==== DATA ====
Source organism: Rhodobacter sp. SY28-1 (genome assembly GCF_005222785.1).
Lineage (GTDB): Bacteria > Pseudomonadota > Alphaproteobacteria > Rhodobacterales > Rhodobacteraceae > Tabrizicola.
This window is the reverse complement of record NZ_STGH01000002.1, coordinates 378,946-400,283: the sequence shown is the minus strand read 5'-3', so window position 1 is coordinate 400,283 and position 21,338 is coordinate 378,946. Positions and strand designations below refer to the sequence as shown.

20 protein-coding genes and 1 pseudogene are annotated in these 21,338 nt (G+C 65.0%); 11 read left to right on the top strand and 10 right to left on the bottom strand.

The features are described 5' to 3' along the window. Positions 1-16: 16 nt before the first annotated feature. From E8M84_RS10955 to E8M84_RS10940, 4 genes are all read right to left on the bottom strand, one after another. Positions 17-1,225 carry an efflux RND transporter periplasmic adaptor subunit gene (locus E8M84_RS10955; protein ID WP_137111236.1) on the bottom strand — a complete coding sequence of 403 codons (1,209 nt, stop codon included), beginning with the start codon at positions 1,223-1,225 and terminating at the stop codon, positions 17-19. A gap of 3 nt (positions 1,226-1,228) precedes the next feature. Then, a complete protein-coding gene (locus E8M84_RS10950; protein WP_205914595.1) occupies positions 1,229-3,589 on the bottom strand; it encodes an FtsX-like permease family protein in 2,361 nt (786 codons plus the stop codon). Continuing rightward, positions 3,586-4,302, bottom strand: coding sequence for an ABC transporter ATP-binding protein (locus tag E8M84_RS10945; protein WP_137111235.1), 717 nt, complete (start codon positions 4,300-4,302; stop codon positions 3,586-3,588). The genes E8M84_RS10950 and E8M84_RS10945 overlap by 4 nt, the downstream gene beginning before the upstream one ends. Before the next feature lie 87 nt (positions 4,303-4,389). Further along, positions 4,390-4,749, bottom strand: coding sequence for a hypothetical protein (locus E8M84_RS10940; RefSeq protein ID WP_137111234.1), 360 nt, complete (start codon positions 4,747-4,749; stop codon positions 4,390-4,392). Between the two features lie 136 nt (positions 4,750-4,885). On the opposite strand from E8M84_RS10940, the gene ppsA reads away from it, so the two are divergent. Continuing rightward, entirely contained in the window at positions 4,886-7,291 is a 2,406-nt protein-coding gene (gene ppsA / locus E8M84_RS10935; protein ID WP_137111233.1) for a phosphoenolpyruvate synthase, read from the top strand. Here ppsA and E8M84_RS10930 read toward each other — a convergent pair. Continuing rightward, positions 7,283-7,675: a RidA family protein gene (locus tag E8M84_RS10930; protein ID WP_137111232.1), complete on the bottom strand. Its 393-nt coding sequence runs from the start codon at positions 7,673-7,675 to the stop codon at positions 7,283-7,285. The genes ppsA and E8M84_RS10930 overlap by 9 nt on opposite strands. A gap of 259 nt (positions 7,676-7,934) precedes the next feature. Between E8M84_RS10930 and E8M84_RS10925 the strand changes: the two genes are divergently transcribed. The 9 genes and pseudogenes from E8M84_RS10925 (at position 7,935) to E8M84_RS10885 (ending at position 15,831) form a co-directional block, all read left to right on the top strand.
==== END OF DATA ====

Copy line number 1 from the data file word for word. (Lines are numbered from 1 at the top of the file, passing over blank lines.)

Source organism: Rhodobacter sp. SY28-1 (genome assembly GCF_005222785.1).